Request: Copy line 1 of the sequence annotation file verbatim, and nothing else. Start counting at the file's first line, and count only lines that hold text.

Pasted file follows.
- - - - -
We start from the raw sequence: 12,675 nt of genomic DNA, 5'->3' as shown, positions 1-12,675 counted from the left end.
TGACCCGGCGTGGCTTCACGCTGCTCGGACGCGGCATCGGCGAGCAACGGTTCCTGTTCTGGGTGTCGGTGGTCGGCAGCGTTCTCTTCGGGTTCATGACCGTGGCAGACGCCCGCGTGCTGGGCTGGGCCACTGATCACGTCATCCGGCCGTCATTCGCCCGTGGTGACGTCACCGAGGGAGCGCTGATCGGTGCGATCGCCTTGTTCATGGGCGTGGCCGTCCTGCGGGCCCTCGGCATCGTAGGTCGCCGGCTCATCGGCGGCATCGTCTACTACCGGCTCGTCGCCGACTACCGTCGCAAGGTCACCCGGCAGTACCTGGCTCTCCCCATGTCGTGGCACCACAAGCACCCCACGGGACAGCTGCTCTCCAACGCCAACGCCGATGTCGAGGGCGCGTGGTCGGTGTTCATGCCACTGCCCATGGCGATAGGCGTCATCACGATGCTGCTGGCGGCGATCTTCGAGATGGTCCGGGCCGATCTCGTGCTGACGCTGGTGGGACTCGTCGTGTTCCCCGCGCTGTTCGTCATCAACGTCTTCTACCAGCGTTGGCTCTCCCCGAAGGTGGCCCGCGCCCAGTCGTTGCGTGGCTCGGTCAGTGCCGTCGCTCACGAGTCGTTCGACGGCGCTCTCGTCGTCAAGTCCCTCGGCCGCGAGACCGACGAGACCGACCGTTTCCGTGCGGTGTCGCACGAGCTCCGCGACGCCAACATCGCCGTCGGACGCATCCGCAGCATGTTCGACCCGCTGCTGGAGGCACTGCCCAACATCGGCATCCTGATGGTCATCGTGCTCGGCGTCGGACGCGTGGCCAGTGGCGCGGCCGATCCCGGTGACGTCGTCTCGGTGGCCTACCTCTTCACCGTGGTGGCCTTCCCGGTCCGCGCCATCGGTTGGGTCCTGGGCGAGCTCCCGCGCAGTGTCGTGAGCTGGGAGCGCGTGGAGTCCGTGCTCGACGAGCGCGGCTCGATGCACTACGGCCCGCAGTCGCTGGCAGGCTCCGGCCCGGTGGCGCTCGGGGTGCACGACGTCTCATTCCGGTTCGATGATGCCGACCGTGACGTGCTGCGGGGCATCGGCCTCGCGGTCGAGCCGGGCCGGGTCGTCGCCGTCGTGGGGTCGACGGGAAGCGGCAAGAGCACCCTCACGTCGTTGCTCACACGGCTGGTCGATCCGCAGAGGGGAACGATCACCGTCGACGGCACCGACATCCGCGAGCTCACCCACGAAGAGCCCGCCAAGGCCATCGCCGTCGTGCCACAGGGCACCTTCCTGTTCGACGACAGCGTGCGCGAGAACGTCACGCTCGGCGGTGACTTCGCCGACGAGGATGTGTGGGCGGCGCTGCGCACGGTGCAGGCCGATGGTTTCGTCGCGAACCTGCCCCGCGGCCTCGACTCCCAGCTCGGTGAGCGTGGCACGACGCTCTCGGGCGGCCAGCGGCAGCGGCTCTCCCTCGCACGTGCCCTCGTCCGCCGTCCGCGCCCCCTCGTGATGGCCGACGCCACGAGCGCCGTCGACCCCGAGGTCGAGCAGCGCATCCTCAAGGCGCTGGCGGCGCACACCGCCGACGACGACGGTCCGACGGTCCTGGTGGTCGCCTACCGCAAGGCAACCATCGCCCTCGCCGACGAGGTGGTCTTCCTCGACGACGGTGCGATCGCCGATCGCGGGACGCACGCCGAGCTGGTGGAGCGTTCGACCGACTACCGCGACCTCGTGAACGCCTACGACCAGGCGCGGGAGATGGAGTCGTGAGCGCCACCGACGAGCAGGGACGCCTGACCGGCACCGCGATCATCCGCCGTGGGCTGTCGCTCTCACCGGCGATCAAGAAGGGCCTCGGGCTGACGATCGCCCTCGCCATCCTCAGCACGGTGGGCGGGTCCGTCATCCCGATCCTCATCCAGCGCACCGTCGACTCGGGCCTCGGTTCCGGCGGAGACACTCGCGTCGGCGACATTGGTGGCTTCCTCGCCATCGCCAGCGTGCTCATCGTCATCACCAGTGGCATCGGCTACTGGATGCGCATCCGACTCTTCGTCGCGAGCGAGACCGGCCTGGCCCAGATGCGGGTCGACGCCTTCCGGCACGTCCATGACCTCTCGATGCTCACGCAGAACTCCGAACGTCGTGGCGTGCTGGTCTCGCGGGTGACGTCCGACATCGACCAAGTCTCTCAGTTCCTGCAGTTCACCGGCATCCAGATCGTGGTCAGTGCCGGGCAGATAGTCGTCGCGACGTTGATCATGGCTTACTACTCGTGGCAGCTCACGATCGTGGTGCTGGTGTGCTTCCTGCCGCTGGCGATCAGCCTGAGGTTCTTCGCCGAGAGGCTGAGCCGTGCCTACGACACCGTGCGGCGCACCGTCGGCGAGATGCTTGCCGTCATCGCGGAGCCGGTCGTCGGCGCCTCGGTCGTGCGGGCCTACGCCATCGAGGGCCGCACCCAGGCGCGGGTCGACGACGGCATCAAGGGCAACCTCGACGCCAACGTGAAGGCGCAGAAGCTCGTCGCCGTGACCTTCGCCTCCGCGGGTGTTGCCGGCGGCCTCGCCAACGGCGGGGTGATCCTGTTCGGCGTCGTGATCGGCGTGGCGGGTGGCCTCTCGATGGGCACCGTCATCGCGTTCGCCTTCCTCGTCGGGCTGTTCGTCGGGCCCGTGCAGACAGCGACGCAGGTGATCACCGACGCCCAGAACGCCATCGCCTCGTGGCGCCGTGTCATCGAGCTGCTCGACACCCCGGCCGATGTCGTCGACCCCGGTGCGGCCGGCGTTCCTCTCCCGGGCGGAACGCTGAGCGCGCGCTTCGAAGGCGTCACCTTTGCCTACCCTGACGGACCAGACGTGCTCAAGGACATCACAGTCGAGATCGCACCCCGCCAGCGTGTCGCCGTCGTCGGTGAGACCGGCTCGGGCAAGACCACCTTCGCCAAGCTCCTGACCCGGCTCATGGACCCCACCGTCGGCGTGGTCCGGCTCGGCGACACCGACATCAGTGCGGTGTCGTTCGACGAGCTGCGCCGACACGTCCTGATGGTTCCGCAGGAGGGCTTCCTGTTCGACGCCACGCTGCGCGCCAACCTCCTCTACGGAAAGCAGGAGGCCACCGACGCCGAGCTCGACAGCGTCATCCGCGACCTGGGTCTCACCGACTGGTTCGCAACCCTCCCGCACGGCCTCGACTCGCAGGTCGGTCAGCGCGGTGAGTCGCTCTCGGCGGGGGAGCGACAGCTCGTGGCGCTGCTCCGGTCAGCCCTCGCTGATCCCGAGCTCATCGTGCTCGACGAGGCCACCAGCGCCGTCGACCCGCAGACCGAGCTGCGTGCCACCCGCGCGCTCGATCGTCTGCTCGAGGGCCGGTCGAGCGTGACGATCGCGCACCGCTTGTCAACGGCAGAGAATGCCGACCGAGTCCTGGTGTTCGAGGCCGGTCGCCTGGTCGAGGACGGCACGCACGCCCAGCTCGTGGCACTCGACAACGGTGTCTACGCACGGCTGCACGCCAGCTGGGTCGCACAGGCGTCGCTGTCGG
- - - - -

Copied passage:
We start from the raw sequence: 12,675 nt of genomic DNA, 5'->3' as shown, positions 1-12,675 counted from the left end.